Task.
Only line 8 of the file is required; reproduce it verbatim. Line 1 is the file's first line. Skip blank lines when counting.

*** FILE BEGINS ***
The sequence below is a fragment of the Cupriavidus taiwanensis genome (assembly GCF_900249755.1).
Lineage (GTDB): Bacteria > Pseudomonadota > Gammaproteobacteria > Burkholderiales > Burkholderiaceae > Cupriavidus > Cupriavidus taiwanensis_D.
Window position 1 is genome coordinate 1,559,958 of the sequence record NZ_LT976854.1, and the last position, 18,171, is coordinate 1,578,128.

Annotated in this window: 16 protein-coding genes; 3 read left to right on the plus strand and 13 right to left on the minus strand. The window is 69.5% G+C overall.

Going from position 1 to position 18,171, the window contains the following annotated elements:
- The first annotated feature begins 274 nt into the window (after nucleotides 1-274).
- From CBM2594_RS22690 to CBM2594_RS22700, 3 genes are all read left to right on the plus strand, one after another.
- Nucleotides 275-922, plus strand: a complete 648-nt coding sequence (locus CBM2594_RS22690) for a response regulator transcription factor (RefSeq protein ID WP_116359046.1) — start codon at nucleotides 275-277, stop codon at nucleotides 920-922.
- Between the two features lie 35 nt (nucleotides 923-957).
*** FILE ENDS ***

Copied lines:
- Nucleotides 275-922, plus strand: a complete 648-nt coding sequence (locus CBM2594_RS22690) for a response regulator transcription factor (RefSeq protein ID WP_116359046.1) — start codon at nucleotides 275-277, stop codon at nucleotides 920-922.